Many Air Force retirees enjoyed a picnic at Hunt Park in Holbrook, including these who stopped to pose under the reunion banner provided by Kevin Romo and Golden Eagle Distributors.
Lt. Col. John Kingston, Retired, (right) dedicates the plaque commemorating the service of those assigned to the radar site in Holbrook as MSgt. Ray McDonald, Retired, looks on.
The plaque honoring the service of Air Force personnel at the radar site in Holbrook was created and installed by Ray McDonald and Karl Guzzo. It now stands on the Painted Desert Campus of Northland Pioneer College, land which formerly was home to the site.
American flags flew on Navajo Blvd. and West Hopi Drive July 17, greeting the U.S. Air Force retirees in Holbrook that weekend for their reunion. They noted that it was a thrill to know the Air Force personnel stationed in Holbrook over the years were a significant part of the town’s history.
Hundreds of men and women were stationed at the radar bomb scoring (RBS) site in Holbrook over a period of 26 years. Eight acres of land were leased from the city to place equipment and buildings for training purposes. The RBS site aided pilots and crews in preparing for missions assigned to them in wartime (the Vietnam Era).
In 1968, Colonel Powell stated, “The original purpose of the radar site was to train for penetrating bombing missions and electronic countermeasures in the event of a nuclear war.” In 1979 the detachment designation was changed to “strategic training range” for the remainder of its existence.
Approximately 120 spouses and children accompanied their husbands and fathers to Holbrook. School enrollment increased, as did business, church attendance and organization rolls. There were many happy and not so happy times over the next 26 years. The radar site closed in 1993, but several families still remain in Holbrook today.
The reunion began with dinner at El Rancho for a sign-in and greet of old buddies, friends and new acquaintances. The rekindled friendships, war stories and fun times were rehashed, and laughter radiated over the room as all enjoyed a good time.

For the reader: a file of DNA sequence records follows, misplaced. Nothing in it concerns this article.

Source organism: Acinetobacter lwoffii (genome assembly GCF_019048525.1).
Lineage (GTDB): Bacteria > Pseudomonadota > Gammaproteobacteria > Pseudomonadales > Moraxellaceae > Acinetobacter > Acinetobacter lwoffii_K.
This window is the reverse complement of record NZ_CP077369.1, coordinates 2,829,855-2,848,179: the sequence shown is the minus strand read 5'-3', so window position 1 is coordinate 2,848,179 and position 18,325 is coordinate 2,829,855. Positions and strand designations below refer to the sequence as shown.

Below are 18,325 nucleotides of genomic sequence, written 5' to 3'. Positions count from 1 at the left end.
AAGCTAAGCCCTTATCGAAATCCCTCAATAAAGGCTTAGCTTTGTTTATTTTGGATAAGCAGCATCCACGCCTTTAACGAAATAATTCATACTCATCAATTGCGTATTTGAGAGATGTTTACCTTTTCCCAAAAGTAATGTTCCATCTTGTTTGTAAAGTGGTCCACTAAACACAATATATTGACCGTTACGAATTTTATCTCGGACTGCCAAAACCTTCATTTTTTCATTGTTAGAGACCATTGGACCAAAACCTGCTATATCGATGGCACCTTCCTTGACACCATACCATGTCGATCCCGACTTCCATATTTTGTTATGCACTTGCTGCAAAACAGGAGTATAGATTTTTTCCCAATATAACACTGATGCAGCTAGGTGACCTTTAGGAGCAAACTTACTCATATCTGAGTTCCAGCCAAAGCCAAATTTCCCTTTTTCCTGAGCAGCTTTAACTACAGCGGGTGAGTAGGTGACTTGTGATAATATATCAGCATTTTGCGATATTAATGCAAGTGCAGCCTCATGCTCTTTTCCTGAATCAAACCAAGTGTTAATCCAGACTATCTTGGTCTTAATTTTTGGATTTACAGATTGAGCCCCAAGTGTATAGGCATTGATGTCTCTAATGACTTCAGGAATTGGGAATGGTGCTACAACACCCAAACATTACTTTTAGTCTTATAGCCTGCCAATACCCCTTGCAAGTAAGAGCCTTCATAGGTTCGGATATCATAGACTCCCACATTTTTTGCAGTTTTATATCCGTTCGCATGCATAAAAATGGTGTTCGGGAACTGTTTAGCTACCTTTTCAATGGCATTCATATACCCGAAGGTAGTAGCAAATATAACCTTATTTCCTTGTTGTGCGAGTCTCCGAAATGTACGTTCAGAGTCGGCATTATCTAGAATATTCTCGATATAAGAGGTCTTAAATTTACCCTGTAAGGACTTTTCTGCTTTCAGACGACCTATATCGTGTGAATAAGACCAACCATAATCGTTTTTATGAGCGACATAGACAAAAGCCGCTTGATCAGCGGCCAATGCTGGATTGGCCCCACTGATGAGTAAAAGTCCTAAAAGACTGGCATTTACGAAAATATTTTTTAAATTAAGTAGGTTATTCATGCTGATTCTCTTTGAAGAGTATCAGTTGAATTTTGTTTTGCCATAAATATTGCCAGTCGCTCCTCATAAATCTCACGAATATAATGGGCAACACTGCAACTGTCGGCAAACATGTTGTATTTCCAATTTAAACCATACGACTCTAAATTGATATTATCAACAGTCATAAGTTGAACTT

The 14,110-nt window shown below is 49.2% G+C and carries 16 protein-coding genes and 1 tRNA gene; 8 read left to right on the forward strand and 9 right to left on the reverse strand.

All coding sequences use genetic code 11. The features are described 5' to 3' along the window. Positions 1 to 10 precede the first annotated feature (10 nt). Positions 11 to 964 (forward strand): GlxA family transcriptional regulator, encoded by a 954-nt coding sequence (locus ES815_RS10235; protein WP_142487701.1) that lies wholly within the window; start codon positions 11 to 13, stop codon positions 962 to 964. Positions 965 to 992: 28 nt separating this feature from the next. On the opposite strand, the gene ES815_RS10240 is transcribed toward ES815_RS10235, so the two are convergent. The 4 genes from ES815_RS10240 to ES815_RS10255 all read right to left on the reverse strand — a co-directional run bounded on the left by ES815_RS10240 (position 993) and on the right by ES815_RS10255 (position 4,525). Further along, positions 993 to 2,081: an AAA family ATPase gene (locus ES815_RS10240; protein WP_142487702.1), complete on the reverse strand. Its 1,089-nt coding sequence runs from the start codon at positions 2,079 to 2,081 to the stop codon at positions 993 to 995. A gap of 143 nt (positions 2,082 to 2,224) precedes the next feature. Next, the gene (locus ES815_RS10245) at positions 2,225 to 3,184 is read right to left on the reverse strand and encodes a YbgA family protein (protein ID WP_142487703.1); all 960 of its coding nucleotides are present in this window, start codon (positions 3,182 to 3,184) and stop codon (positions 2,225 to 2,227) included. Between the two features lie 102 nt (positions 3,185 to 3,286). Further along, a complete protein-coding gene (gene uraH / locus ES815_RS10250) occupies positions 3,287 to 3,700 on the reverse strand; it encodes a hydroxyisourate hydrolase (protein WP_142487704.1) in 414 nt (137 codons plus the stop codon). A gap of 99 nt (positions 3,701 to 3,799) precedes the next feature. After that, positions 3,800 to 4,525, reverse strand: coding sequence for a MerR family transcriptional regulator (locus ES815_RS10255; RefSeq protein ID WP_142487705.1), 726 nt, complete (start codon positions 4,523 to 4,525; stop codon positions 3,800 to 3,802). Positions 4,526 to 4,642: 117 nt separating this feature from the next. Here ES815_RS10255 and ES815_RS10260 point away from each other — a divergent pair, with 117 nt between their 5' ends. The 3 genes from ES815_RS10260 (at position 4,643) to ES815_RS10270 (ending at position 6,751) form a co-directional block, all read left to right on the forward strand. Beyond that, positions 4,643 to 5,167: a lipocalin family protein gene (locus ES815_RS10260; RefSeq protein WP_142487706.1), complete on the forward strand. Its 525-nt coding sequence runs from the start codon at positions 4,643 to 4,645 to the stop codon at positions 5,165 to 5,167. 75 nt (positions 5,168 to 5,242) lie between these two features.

A dedication speech was given July 18 by Lt. Col. John Kingston, site commander from 1978 to 1984. He thanked Northland Pioneer College for allowing a plaque honoring the Air Force troops who served in Holbrook to be placed on the grounds of the college. Ray McDonald and Karl Guzzo created and installed the plaque. Radar sites helped air crews to accomplish their mission assigned and to return home safely. The importance of the site will never be forgotten. The training provided there helped to keep America free.
A picnic at Hunt Park followed the dedication. Those enjoying the picnic and a relaxing afternoon included John and Kathleen Kingston of Arizona, Ray and Fran McDonald of Arizona, Roy and Mary Kesting, John and Gloria Agerman of Arkansas, Joe Berry of Utah, Bill Bolduc of Arizona, Ron Cutrell of Utah, Bud and Linda Coffman of Washington, Mike and Bea Darbe of Arizona, Herb Davilia of Utah, Ron and Linda Fox of Arizona, David Gates of New Mexico, Karl and Beverly Guzzo of Arizona, Russ and Jovie Holland of Oklahoma, Norma Jacobs of Arizona, Dave and Lynn Jaejnke of New Mexico, Rob Jordan of Texas, Roy and Karlene Mallory, Ray and Tamara Martin of Georgia, Joe and Toni Napper of Arizona, Roy and Mary Phillips of Arizona, Daniel Pope of Ohio, Mike Sealander of California, Donald and Nancy Smith of Nebraska, Bryan Whitten of Arizona, Larry and Linda Wilder of Arizona, and David Wright of Arizona.
The Elks Lodge provided dinner that evening, where a slide presentation featured the site’s 26 years of existence. There were photos of the troops working hard at their jobs, gags and fun during the slow times, floats built for the town’s Christmas parades, a baseball team that won many of its games, troops going TDY and to assignments in Vietnam, and the tons of paint used to make Det. 2 Radar Site look good for the inspectors, as well as wonderful photos of the retirees as dark haired, clean shaven, slim and trim young men.
Some of the retirees took time out to pay Bob and Karen Hildebrand a visit. Due to Bob’s recent surgery, they were unable to attend the reunion.
A final flyover paid honor to the late Jim Jacobs, Bob Arnold and Spike Simmons, all of whom had made their home in Holbrook.
Those attending offered their thanks to the committee for organizing the reunion, and to the businesses and citizens of Holbrook for helping to make it a success.